We came back together this last Friday and wrestled through the testing. We prayed specifically that we would not have any major blowups. And…God answered our prayers. Everyone who actually did the testing found the same problems and though there was some discussion, overall everyone was on the same page. It was really great.

After agreeing on which terms/phrases we were going to change, we started to internalize the passage. We broke everyone into groups and we did skits, sang songs, drew images, anything we could think of to really get this story into the hearts of the people. I have been reading a book called Telling God’s Stories with Power, which has been very helpful in learning how to effectively train people to retell the stories. There are four main emphases for story-tellers, according to this book:

  1. Fidelity
  2. Facial Expressions
  3. Gestures and Body Movements
  4. Voice

The idea here is that we first want to make sure that we are being faithful to the story. This means that we are not adding or removing any element. We are not preaching, I told them. We are sharing a story from God’s Word. And then we have to make sure that our facial expressions, gestures, and voice are telling the same story as our words. So, when Adam has named all the creatures and does not see anyone like him, we should not be smiling. He is sad. When he first sees Eve, and he rejoices that she is like him, we should not be frowning. We need to modulate our voice, making subtle changes to help people follow the story.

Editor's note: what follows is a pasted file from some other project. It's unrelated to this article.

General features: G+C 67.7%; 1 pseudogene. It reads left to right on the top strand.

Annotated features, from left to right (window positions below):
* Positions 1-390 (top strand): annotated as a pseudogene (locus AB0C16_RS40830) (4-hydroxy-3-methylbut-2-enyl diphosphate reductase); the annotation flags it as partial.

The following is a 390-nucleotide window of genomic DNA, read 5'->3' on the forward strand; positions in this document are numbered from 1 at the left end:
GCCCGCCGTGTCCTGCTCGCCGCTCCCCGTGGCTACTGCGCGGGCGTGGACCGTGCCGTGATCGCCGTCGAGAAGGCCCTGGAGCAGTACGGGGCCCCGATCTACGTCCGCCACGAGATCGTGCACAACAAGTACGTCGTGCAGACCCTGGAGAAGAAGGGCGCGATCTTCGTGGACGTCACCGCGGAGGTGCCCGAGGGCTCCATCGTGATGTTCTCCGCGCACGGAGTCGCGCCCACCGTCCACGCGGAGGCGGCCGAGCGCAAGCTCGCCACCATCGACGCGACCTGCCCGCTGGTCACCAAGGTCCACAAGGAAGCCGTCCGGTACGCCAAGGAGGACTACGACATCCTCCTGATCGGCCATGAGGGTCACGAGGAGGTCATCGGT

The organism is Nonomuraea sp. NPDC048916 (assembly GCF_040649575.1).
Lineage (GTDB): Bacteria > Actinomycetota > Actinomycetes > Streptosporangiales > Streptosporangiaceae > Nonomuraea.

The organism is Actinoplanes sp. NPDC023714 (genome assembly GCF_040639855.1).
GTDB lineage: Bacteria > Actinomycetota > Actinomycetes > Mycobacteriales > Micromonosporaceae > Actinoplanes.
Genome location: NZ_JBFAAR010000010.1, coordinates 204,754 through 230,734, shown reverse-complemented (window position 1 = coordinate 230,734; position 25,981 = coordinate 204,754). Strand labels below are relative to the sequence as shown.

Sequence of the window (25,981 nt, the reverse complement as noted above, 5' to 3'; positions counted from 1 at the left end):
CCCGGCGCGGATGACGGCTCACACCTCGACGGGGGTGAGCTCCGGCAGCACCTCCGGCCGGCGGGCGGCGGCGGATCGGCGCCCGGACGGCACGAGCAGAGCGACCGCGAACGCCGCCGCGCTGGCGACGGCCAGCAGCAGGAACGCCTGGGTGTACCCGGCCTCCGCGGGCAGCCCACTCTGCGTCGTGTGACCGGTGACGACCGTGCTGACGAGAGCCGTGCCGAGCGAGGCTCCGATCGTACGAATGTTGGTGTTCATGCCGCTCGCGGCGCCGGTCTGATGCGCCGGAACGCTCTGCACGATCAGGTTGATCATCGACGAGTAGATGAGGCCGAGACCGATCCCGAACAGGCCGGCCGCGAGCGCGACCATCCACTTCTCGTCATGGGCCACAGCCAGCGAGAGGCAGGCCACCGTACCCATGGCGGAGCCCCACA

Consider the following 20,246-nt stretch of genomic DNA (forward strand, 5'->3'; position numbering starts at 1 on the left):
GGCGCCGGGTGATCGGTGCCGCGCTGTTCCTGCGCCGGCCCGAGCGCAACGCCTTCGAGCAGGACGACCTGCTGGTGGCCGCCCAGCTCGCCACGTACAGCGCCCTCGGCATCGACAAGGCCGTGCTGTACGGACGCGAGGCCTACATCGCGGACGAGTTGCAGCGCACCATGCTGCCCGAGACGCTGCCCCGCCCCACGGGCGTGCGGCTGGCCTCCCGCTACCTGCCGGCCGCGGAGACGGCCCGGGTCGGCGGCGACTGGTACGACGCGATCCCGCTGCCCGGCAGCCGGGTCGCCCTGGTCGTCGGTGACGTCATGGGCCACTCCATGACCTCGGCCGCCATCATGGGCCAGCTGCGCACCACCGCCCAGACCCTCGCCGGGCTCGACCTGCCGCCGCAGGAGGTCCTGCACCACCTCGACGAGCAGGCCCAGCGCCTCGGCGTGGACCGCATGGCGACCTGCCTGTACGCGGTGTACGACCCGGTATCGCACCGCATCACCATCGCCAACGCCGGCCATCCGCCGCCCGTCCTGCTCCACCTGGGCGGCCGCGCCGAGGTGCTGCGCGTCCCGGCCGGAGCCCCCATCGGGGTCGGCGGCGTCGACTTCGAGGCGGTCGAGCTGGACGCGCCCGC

So, we broke back up into the same small groups and now they worked not only on saying the right words, but on telling the story well. We all came back together and told the story as a group. And it was incredible! People that were walking by outside came in to listen. We had maybe 10 children sitting in the back and watching, and several other adults. There was laughing, gasping, and just overall enjoyment. This is how God’s Word is meant to affect people! It was such a joy to see people understanding and enjoying the Bible.

What Now?